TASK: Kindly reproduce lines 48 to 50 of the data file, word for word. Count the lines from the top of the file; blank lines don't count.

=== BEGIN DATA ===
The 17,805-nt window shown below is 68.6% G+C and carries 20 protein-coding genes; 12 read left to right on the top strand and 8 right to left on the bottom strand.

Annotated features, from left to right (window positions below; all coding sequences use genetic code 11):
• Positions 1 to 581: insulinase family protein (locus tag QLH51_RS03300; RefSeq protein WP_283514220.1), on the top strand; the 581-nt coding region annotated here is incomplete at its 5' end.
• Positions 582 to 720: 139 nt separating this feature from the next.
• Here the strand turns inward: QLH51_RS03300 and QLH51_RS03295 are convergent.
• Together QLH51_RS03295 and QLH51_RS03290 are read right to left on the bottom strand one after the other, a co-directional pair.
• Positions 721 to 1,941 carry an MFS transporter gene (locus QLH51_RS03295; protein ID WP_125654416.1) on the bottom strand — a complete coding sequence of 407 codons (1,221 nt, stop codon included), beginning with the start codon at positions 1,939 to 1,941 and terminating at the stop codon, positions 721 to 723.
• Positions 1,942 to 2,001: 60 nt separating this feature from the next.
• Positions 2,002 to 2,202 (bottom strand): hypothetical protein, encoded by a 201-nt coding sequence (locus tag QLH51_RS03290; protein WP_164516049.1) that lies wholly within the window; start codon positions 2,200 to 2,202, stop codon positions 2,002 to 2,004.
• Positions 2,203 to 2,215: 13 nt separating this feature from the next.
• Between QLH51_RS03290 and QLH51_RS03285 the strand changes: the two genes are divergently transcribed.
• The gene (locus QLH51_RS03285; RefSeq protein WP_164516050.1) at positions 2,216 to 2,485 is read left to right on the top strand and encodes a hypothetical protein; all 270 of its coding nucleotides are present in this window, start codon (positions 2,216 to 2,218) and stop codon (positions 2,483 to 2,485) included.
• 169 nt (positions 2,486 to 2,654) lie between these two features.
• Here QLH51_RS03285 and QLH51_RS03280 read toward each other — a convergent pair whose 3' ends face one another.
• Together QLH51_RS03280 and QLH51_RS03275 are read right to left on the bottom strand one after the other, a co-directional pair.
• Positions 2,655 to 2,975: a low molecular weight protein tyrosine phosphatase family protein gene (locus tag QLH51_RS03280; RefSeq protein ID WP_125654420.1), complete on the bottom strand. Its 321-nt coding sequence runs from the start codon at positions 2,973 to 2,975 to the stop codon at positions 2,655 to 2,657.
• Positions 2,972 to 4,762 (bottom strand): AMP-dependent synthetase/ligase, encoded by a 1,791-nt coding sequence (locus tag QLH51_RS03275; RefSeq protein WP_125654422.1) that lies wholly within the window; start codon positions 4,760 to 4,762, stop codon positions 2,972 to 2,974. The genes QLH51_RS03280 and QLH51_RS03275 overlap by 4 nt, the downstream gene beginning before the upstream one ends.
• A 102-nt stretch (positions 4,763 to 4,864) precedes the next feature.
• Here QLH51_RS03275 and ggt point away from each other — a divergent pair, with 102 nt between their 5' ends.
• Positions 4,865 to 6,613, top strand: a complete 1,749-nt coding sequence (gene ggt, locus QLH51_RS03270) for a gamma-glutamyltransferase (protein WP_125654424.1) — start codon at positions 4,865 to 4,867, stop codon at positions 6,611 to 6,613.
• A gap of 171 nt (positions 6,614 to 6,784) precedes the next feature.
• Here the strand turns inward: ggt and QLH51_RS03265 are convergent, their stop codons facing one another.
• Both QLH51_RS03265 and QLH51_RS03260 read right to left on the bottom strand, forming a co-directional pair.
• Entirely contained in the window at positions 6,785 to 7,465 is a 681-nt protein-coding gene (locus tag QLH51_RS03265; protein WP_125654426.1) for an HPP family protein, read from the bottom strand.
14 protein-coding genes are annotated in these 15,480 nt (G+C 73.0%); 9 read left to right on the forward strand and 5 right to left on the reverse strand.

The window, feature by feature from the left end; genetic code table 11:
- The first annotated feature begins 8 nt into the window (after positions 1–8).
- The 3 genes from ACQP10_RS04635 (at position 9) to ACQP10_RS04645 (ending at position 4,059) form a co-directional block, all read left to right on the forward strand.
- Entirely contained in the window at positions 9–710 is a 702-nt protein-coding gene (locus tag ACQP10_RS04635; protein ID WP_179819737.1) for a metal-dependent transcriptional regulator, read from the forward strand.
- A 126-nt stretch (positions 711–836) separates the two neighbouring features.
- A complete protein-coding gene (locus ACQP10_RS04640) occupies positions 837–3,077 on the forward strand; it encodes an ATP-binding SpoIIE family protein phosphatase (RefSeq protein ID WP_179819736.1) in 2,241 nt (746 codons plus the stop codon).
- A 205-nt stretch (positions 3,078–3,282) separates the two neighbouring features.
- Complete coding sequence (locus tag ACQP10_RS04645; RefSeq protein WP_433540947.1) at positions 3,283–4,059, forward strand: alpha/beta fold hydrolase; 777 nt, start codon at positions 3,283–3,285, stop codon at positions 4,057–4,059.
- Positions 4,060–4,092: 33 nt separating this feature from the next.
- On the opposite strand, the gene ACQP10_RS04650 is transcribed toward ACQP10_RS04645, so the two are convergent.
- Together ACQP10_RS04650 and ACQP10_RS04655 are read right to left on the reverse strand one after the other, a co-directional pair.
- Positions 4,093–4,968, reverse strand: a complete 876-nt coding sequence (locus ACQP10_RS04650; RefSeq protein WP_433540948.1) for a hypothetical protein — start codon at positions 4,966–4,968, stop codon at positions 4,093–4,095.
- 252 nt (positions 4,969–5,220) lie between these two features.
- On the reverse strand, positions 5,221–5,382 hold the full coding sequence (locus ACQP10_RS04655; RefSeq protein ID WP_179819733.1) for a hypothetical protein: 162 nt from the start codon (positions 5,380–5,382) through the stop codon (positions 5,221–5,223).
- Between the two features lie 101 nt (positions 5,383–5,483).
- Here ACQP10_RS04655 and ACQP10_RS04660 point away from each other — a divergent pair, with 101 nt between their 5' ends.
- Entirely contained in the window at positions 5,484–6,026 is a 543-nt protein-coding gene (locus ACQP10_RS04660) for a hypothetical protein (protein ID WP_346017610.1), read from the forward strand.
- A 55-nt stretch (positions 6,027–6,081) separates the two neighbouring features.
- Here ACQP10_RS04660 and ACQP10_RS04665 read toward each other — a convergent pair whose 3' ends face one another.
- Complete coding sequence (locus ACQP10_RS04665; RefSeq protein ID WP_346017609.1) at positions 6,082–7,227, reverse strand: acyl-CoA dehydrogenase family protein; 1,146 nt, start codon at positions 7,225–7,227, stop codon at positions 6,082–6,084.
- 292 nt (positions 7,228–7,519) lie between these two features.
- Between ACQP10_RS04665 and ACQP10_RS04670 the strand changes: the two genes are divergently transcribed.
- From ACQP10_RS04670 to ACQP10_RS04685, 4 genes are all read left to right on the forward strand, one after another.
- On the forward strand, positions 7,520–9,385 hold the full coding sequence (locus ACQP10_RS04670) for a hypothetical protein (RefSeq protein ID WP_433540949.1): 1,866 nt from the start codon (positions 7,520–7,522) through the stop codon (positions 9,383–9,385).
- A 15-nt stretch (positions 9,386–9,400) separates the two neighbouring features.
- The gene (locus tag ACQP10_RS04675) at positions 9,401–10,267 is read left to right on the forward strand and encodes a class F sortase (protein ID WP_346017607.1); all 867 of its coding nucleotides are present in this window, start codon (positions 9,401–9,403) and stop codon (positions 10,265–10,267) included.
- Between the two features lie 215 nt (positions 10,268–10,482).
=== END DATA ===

- From ACQP10_RS04670 to ACQP10_RS04685, 4 genes are all read left to right on the forward strand, one after another.
- On the forward strand, positions 7,520–9,385 hold the full coding sequence (locus ACQP10_RS04670) for a hypothetical protein (RefSeq protein ID WP_433540949.1): 1,866 nt from the start codon (positions 7,520–7,522) through the stop codon (positions 9,383–9,385).
- A 15-nt stretch (positions 9,386–9,400) separates the two neighbouring features.